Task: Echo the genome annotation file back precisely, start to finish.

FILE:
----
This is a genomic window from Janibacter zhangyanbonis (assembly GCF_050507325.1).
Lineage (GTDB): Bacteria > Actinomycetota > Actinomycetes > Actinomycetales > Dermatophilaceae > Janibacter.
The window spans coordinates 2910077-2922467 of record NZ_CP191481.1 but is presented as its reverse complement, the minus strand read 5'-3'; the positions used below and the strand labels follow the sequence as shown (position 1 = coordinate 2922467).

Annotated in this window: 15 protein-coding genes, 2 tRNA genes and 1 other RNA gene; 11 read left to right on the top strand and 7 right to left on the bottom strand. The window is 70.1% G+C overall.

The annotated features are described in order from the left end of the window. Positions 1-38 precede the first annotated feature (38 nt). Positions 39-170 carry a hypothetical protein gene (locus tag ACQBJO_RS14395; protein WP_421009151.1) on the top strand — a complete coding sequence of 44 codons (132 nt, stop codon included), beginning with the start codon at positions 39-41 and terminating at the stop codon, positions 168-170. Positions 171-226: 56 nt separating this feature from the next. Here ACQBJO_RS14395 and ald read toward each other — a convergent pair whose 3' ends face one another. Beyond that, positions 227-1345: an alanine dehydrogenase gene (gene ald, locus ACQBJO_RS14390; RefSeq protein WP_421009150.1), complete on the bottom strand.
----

This is a genomic window from Janibacter zhangyanbonis (assembly GCF_050507325.1).
Lineage (GTDB): Bacteria > Actinomycetota > Actinomycetes > Actinomycetales > Dermatophilaceae > Janibacter.
The window spans coordinates 2910077-2922467 of record NZ_CP191481.1 but is presented as its reverse complement, the minus strand read 5'-3'; the positions used below and the strand labels follow the sequence as shown (position 1 = coordinate 2922467).

Annotated in this window: 15 protein-coding genes, 2 tRNA genes and 1 other RNA gene; 11 read left to right on the top strand and 7 right to left on the bottom strand. The window is 70.1% G+C overall.

The annotated features are described in order from the left end of the window. Positions 1-38 precede the first annotated feature (38 nt). Positions 39-170 carry a hypothetical protein gene (locus tag ACQBJO_RS14395; protein WP_421009151.1) on the top strand — a complete coding sequence of 44 codons (132 nt, stop codon included), beginning with the start codon at positions 39-41 and terminating at the stop codon, positions 168-170. Positions 171-226: 56 nt separating this feature from the next. Here ACQBJO_RS14395 and ald read toward each other — a convergent pair whose 3' ends face one another. Beyond that, positions 227-1345: an alanine dehydrogenase gene (gene ald, locus ACQBJO_RS14390; RefSeq protein WP_421009150.1), complete on the bottom strand.